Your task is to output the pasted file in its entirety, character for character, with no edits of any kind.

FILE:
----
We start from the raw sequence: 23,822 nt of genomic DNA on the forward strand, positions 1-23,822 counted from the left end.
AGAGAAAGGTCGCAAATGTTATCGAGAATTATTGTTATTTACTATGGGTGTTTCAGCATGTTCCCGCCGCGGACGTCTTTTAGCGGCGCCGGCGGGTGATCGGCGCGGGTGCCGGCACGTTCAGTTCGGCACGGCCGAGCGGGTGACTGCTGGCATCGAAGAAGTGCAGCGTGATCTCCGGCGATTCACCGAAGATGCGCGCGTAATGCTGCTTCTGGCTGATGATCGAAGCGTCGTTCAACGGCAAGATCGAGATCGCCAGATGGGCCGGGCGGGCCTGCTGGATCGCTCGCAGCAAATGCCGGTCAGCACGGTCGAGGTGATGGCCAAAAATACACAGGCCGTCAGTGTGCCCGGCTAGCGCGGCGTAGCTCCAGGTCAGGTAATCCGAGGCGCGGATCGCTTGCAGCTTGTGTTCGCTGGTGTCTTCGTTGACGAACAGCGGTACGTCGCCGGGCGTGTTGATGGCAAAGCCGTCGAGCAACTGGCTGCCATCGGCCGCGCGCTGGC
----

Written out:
We start from the raw sequence: 23,822 nt of genomic DNA on the forward strand, positions 1-23,822 counted from the left end.
AGAGAAAGGTCGCAAATGTTATCGAGAATTATTGTTATTTACTATGGGTGTTTCAGCATGTTCCCGCCGCGGACGTCTTTTAGCGGCGCCGGCGGGTGATCGGCGCGGGTGCCGGCACGTTCAGTTCGGCACGGCCGAGCGGGTGACTGCTGGCATCGAAGAAGTGCAGCGTGATCTCCGGCGATTCACCGAAGATGCGCGCGTAATGCTGCTTCTGGCTGATGATCGAAGCGTCGTTCAACGGCAAGATCGAGATCGCCAGATGGGCCGGGCGGGCCTGCTGGATCGCTCGCAGCAAATGCCGGTCAGCACGGTCGAGGTGATGGCCAAAAATACACAGGCCGTCAGTGTGCCCGGCTAGCGCGGCGTAGCTCCAGGTCAGGTAATCCGAGGCGCGGATCGCTTGCAGCTTGTGTTCGCTGGTGTCTTCGTTGACGAACAGCGGTACGTCGCCGGGCGTGTTGATGGCAAAGCCGTCGAGCAACTGGCTGCCATCGGCCGCGCGCTGGC